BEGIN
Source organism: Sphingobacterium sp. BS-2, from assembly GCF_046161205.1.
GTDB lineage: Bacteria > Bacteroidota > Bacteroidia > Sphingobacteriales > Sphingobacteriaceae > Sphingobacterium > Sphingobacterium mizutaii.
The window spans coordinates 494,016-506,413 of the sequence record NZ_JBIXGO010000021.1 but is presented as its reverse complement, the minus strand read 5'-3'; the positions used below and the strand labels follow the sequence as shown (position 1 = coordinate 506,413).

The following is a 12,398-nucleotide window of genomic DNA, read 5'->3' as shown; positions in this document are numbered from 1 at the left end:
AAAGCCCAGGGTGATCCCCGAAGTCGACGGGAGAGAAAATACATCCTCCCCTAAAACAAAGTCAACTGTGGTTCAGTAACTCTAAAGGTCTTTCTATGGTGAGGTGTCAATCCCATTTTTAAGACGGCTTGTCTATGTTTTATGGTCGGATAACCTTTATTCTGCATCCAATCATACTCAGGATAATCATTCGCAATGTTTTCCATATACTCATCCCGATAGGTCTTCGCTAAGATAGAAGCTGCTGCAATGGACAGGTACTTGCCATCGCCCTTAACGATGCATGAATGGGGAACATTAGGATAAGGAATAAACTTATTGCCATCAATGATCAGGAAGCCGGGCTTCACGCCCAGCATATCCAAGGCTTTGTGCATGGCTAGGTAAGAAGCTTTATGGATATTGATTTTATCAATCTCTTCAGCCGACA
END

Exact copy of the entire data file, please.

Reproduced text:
Source organism: Sphingobacterium sp. BS-2, from assembly GCF_046161205.1.
GTDB lineage: Bacteria > Bacteroidota > Bacteroidia > Sphingobacteriales > Sphingobacteriaceae > Sphingobacterium > Sphingobacterium mizutaii.
The window spans coordinates 494,016-506,413 of the sequence record NZ_JBIXGO010000021.1 but is presented as its reverse complement, the minus strand read 5'-3'; the positions used below and the strand labels follow the sequence as shown (position 1 = coordinate 506,413).

The following is a 12,398-nucleotide window of genomic DNA, read 5'->3' as shown; positions in this document are numbered from 1 at the left end:
AAAGCCCAGGGTGATCCCCGAAGTCGACGGGAGAGAAAATACATCCTCCCCTAAAACAAAGTCAACTGTGGTTCAGTAACTCTAAAGGTCTTTCTATGGTGAGGTGTCAATCCCATTTTTAAGACGGCTTGTCTATGTTTTATGGTCGGATAACCTTTATTCTGCATCCAATCATACTCAGGATAATCATTCGCAATGTTTTCCATATACTCATCCCGATAGGTCTTCGCTAAGATAGAAGCTGCTGCAATGGACAGGTACTTGCCATCGCCCTTAACGATGCATGAATGGGGAACATTAGGATAAGGAATAAACTTATTGCCATCAATGATCAGGAAGCCGGGCTTCACGCCCAGCATATCCAAGGCTTTGTGCATGGCTAGGTAAGAAGCTTTATGGATATTGATTTTATCAATCTCTTCAGCCGACA